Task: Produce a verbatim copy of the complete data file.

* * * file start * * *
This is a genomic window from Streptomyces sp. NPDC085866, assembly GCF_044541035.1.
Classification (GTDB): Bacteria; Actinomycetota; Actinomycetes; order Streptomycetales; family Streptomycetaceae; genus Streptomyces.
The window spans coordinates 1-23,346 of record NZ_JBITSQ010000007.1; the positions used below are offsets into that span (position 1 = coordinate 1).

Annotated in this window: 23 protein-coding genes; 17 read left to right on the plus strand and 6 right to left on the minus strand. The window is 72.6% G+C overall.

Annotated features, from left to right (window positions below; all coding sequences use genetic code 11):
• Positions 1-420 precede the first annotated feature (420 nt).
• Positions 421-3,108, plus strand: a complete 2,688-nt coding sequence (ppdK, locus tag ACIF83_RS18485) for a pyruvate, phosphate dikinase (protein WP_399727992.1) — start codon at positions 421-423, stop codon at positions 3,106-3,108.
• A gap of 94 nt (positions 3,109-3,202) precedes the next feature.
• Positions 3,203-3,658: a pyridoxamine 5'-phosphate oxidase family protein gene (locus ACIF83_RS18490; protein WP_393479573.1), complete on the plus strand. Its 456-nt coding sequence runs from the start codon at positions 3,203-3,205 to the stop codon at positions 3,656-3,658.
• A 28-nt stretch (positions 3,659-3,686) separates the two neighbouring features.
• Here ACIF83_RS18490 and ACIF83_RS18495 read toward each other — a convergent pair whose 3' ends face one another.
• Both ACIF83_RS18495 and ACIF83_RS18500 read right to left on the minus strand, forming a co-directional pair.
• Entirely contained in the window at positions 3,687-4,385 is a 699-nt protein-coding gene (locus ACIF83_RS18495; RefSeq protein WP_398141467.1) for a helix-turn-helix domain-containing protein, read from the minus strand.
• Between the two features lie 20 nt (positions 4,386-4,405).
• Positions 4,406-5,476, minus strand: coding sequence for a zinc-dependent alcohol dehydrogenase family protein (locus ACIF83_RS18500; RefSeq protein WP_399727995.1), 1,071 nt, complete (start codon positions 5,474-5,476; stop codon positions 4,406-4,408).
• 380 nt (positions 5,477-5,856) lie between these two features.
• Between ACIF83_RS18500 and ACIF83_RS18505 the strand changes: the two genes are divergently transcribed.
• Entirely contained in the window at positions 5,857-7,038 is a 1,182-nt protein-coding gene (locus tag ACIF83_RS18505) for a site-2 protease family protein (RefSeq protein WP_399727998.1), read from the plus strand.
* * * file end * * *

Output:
This is a genomic window from Streptomyces sp. NPDC085866, assembly GCF_044541035.1.
Classification (GTDB): Bacteria; Actinomycetota; Actinomycetes; order Streptomycetales; family Streptomycetaceae; genus Streptomyces.
The window spans coordinates 1-23,346 of record NZ_JBITSQ010000007.1; the positions used below are offsets into that span (position 1 = coordinate 1).

Annotated in this window: 23 protein-coding genes; 17 read left to right on the plus strand and 6 right to left on the minus strand. The window is 72.6% G+C overall.

Annotated features, from left to right (window positions below; all coding sequences use genetic code 11):
• Positions 1-420 precede the first annotated feature (420 nt).
• Positions 421-3,108, plus strand: a complete 2,688-nt coding sequence (ppdK, locus tag ACIF83_RS18485) for a pyruvate, phosphate dikinase (protein WP_399727992.1) — start codon at positions 421-423, stop codon at positions 3,106-3,108.
• A gap of 94 nt (positions 3,109-3,202) precedes the next feature.
• Positions 3,203-3,658: a pyridoxamine 5'-phosphate oxidase family protein gene (locus ACIF83_RS18490; protein WP_393479573.1), complete on the plus strand. Its 456-nt coding sequence runs from the start codon at positions 3,203-3,205 to the stop codon at positions 3,656-3,658.
• A 28-nt stretch (positions 3,659-3,686) separates the two neighbouring features.
• Here ACIF83_RS18490 and ACIF83_RS18495 read toward each other — a convergent pair whose 3' ends face one another.
• Both ACIF83_RS18495 and ACIF83_RS18500 read right to left on the minus strand, forming a co-directional pair.
• Entirely contained in the window at positions 3,687-4,385 is a 699-nt protein-coding gene (locus ACIF83_RS18495; RefSeq protein WP_398141467.1) for a helix-turn-helix domain-containing protein, read from the minus strand.
• Between the two features lie 20 nt (positions 4,386-4,405).
• Positions 4,406-5,476, minus strand: coding sequence for a zinc-dependent alcohol dehydrogenase family protein (locus ACIF83_RS18500; RefSeq protein WP_399727995.1), 1,071 nt, complete (start codon positions 5,474-5,476; stop codon positions 4,406-4,408).
• 380 nt (positions 5,477-5,856) lie between these two features.
• Between ACIF83_RS18500 and ACIF83_RS18505 the strand changes: the two genes are divergently transcribed.
• Entirely contained in the window at positions 5,857-7,038 is a 1,182-nt protein-coding gene (locus tag ACIF83_RS18505) for a site-2 protease family protein (RefSeq protein WP_399727998.1), read from the plus strand.